Shape the future using data

At Iowa, choose between statistics, actuarial science, and data science—you can even double or triple major in your interests. Our programs offer a diverse range of courses and experiential learning, providing you with skills needed to launch your career in finance, health care, technology, or beyond.

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Learn about the department

The Department of Statistics and Actuarial Science offers three undergraduate majors, an undergraduate minor, and graduate degree programs. We partner with other departments to offer the BS in data science and the undergraduate certificate in social science analytics.  The department offers courses that undergraduate students in all majors may use to satisfy the GE CLAS Core Quantitative or Formal Reasoning requirement. 

$ 80,000

starting annual median salary for Actuarial Science Graduates

Why study statistics?

Probability and statistics are important scientific disciplines essential to all fields of study that rely on information obtained from data. In a world bombarded with numerical information, informed decisions rely on the ability to separate fact from fiction by applying valid statistical analyses and visualizations. 

Statisticians can provide crucial guidance in determining what information is reliable and which predictions may be trusted. They often help search for clues to the solution of a scientific mystery and sometimes keep investigators from being misled by false impressions.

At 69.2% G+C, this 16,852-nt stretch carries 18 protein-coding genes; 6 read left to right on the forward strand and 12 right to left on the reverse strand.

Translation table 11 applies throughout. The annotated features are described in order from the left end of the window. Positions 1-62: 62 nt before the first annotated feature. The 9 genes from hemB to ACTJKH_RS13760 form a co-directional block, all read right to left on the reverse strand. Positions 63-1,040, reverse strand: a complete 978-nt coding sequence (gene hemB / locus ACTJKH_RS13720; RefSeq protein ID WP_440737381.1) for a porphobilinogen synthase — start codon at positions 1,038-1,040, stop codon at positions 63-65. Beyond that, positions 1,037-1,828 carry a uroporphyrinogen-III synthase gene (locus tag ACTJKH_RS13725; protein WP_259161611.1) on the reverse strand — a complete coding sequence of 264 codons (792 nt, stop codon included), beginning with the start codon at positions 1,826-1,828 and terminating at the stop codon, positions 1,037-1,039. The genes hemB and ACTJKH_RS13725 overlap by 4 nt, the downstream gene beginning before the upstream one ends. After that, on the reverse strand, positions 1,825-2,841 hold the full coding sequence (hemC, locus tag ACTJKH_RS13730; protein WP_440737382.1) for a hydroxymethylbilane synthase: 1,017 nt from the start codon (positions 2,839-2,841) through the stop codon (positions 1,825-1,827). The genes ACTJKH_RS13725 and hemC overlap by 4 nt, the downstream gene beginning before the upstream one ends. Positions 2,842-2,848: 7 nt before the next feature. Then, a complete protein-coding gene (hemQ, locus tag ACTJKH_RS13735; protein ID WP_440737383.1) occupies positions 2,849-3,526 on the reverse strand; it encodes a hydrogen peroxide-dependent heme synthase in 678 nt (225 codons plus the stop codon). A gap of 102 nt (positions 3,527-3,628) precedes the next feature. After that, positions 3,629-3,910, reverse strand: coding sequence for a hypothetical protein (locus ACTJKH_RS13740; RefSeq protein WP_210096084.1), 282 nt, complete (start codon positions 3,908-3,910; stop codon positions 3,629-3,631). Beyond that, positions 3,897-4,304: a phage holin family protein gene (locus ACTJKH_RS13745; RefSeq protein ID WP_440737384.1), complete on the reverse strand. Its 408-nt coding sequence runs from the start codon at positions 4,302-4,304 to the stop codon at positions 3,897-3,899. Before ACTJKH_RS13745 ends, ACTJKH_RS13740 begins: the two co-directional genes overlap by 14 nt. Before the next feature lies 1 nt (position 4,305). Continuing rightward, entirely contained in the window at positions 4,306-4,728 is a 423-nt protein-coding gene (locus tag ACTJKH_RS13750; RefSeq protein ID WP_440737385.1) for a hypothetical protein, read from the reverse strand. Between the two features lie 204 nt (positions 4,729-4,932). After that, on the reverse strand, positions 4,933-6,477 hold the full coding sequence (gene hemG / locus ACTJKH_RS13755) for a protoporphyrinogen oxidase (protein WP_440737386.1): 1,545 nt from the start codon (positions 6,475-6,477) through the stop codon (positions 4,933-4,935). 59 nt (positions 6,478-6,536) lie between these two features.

The work of a statistician may range from the theoretical (developing new methodologies and statistical theory) to the applied (working with scientists and decision makers to collect, analyze, and interpret data). Regardless of the areas in which they work, statisticians need strong mathematical, computational, and communication skills.  

Because uncertainty and data arise in many settings, statisticians have the opportunity to work on a variety of projects in industry, education, government, and research. Thousands of statisticians work in medicine, law, agriculture, business, finance, public policy, marketing, manufacturing, engineering, and other fields in the social and natural sciences. The diversity of applications is an exciting aspect of the field and is one reason why the demand for well-trained statisticians continues to be strong. 

Why study actuarial science?

An actuary is a business executive, professionally trained in the mathematical sciences. Actuaries specialize in the evaluation of financial risk—most often in the context of life, health, and casualty insurance, where they design, analyze, and refine varied programs to meet the insurance needs of society. Many actuaries are employed by insurance companies, where they have responsibilities for all phases of the development and maintenance of their company's products. They have considerable influence on the financial soundness of their company through work in pricing insurance policies and in compiling data for financial statements. 

Many actuaries are employed as consultants. Their actuarial services are used by smaller insurance companies and by individual employers who need actuarial guidance in establishing insurance and retirement programs for their employees. A growing number of actuaries work in the areas of asset/liability management and risk management. Some of these actuaries are employed by investment and consulting firms; others are employed by insurance companies.  Actuaries have been called financial architects and social mathematicians, because their combined analytical and business skills help solve a growing variety of financial and social problems. The actuarial profession is a demanding yet rewarding career choice. 

If you are interested in learning more about any of our programs and would like to schedule a visit, please feel free to contact us directly at or or


Elias Shiu

Elias S.W. Shiu

Collegiate Fellow
Director of Undergraduate Studies, Actuarial Science
Sanvesh Srivastava

Sanvesh Srivastava

Associate Professor
Director of Undergraduate Studies, Data Science and Statistics